The North Manchester campus of Manchester University is located on a large, wooded campus in northern Indiana, about one mile north of the business section of North Manchester, a town with a population of 6,700.
The original campus, a 10-acre plot with large oak trees, fronts on College Avenue, with the Administration Building at the center. The entire campus and grounds, including the athletic fields and the University woods, cover an area of more than 120 acres. The Koinonia Environmental and Retreat Center in Kosciusko County adds 100 acres of natural land to University resources.
The Fort Wayne campus is located at Dupont and Diebold roads just east of Interstate 69.
Academic Center. Formerly known as Holl-Kintner Hall, the recently renovated Academic Center houses the campus Welcome Center - home of the Admissions Office and the Sisters' Cafe. Classrooms and offices for the Accouting and Business, Communication Studies, Economics, Education, English, History and Political Science, Modern Languages, Peace Studies, Psychology, Religion and Philosophy, and Sociology and Social Work departments are located in the Academic Center.
Administration Building. The central portion of the Administration Building was erected in 1921, combining the original Bible School and Bumgerdner Hall. The offices of the president, executive vice president and most vice presidents are located in this University landmark. In addition, the offices of Academic Affairs, University Advancement, Alumni, Financial Services, Media and Public Relations, Publications and Design, Printing Services, the Registrar, and Student Financial Services are located in the Administration Building along with Wampler Auditorium.
Calvin Ulrey Hall
Once a residence hall, this building now houses the Student Activites office on the lower floor. The Office of Health and Counseling Services and the Center for Service Opportunities are located on the first floor. The offices of Sudent Development, Human Resources and Residential Life are located on the second floor.
Clark Computer Center. Through a generous gift by John G. Clark, a 1932 graduate, the former Goshorn Building was completely renovated in 1984 into a multi-functional computer center. Housed in this building is the Office of Information Technology Services, a conference room, and one classroom.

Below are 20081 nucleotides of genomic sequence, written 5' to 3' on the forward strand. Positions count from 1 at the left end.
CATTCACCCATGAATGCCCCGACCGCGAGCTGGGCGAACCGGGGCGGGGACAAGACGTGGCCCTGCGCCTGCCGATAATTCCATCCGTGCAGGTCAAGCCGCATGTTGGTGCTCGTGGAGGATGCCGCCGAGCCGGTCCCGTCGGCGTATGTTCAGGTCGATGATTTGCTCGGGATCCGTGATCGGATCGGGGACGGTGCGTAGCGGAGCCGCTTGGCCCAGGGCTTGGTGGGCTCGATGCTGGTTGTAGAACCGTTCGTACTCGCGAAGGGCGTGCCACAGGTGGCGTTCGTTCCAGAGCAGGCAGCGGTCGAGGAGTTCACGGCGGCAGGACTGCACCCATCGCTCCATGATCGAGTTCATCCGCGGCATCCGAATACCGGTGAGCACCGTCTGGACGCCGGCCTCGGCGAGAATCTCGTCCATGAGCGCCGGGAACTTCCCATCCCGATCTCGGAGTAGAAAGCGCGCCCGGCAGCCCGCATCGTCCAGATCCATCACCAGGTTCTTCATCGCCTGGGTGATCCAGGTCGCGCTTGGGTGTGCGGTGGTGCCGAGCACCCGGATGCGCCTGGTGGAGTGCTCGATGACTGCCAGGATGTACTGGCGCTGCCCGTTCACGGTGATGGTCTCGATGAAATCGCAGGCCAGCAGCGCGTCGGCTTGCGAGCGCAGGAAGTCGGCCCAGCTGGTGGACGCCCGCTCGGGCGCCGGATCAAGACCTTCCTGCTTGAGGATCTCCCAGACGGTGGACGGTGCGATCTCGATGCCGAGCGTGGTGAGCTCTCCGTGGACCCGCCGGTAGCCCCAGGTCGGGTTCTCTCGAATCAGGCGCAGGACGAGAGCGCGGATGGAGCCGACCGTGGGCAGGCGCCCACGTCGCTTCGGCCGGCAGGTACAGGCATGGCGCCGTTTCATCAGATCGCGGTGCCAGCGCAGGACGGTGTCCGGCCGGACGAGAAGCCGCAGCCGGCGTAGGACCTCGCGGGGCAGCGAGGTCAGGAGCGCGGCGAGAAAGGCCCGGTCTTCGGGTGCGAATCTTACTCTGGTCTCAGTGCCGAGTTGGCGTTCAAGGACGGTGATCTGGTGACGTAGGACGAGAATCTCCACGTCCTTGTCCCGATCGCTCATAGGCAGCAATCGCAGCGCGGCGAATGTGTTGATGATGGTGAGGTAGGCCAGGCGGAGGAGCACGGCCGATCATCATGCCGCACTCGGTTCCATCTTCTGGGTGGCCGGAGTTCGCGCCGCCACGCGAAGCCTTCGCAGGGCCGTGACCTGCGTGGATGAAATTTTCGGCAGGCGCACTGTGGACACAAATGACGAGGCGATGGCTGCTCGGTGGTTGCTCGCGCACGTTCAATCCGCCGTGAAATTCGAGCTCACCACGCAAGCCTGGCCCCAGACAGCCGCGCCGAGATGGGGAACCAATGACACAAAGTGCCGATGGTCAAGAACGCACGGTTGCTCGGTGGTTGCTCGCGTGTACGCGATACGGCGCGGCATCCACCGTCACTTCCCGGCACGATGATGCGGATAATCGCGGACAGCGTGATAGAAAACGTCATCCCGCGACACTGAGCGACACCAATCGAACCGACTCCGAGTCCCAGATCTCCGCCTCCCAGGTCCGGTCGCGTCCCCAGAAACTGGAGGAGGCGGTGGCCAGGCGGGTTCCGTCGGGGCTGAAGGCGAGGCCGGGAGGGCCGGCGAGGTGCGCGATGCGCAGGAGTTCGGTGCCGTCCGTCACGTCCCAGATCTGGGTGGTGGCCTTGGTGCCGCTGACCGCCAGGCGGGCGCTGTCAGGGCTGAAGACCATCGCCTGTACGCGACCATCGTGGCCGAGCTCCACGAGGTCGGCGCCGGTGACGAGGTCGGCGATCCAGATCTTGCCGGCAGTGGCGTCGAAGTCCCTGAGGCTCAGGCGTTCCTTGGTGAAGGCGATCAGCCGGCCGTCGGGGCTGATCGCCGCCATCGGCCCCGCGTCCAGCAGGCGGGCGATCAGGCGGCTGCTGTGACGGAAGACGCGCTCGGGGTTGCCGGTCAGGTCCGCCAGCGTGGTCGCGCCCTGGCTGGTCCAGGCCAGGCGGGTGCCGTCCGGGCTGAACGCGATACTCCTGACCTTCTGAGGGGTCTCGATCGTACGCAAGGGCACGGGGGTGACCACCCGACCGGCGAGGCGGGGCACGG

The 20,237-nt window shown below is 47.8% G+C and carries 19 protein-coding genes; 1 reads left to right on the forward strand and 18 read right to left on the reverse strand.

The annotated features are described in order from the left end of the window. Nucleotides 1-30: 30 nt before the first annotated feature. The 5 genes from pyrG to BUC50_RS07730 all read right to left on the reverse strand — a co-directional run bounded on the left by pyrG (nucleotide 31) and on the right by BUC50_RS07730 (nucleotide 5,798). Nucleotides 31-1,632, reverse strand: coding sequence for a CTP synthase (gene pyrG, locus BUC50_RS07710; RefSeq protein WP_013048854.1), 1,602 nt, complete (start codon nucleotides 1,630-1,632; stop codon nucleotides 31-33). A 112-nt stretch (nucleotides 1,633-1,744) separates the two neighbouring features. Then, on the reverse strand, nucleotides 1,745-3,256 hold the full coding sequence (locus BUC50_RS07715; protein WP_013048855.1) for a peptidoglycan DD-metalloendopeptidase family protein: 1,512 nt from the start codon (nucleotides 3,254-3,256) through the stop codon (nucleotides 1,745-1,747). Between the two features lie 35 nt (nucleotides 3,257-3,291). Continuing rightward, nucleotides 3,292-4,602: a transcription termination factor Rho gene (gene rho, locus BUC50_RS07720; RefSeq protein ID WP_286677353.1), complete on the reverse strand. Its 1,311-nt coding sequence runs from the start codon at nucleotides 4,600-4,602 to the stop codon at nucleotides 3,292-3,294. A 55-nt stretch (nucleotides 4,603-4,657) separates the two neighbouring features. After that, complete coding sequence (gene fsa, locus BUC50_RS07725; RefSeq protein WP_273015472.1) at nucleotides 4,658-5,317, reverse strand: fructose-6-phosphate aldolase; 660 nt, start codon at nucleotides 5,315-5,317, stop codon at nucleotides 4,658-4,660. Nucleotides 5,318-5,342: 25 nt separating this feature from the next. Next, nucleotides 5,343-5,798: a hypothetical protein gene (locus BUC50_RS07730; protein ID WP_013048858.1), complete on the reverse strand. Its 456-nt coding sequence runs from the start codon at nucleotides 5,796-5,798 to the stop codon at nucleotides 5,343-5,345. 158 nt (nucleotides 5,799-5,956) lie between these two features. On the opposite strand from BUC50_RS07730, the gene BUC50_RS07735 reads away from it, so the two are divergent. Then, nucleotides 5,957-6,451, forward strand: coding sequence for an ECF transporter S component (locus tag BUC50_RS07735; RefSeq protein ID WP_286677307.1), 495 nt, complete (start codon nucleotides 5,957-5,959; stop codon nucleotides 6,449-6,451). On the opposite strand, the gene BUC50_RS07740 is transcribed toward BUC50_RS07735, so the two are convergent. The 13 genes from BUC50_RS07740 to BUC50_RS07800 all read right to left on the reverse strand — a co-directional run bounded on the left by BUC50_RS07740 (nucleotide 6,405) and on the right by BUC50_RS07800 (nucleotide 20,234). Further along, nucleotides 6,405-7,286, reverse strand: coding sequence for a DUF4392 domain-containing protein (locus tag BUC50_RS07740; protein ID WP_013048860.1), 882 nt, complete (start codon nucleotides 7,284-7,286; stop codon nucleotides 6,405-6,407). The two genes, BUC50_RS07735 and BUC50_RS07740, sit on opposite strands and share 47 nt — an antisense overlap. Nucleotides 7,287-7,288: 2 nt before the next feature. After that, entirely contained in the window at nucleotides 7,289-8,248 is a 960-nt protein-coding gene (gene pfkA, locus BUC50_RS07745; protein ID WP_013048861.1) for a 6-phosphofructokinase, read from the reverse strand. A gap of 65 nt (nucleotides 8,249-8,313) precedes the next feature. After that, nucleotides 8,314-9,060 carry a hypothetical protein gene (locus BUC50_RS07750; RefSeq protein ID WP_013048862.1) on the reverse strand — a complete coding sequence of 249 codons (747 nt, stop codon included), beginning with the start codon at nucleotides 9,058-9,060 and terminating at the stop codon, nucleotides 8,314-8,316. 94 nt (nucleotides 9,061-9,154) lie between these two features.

Funderburg Library. The library provides materials to serve the University curriculum, bibliographic and interlibrary loan support for research, and instruction in the use of information sources.
Its 175,000 bound volumes, 385 printed periodical subscriptions, 5,600 sound and video recordings, and more than 20,000 online periodicals in 70 databases provide valuable research resources.
An interlibrary loan service delivers materials from potentially thousands of libraries.
Funderburg’s three floors can accommodate more than 200 students. Comfortable lounges for relaxed reading are balanced by special areas for computers, audio and video equipment, group conferences, and after-hours study. The Teaching Resource Center contains thousands of textbooks and curricular materials for education majors. Special collections include the University archives, Brethren historical materials, and the peace studies collection.
Otho Winger Memorial Hall. This building, named for former Manchester President Otho Winger, contains the art and music departments. There are a number of art studios, classrooms, practice rooms for student use, a four-station computer music laboratory, and a 14-rank pipe organ. The Norman and Grace Wine Recital Hall and Link Gallery provide attractive and welcoming settings for recitals, lectures, meetings and art shows.
Physical Education and Recreation Center. Constructed in 1982 and renovated and expanded in 1997 and 2010, this building houses the exercise and sport sciences department, intercollegiate and intramural sports, and is the center for recreational activities. The multipurpose Stauffer-Wolfe Arena, seating 1,800, provides one competition or six practice basketball courts. Other facilities include the auxiliary gym, Brown Fitness Center, dance/multipurpose room, athletic training facilities, exercise and sport sciences offices, four classrooms, human performance laboratory and two racquetball courts.
Science Center. The Science Center contains 60 classrooms and laboratories, a large lecture hall, faculty offices, a greenhouse and an atrium. The Physics and Mathematics and Computer Science departments are located on the first floor.The Biology Department offices are located on the second floor, and the Chemistry Department is located on the third floor. Various artworks are on display in the three-story atrium, and displays highlighting the history of science at Manchester University are located along the hallways.
To meet the preferences and needs of its diverse student body, Manchester provides a variety of living options in five residence halls, each representing distinctive small groups within the larger University community. To complement classroom learning, to stimulate personal growth, and to spark interpersonal relationships, the residence hall councils and staff present programs and activities for students. A major responsibility of residence hall staff members is to motivate, encourage and advise students in the residential environment.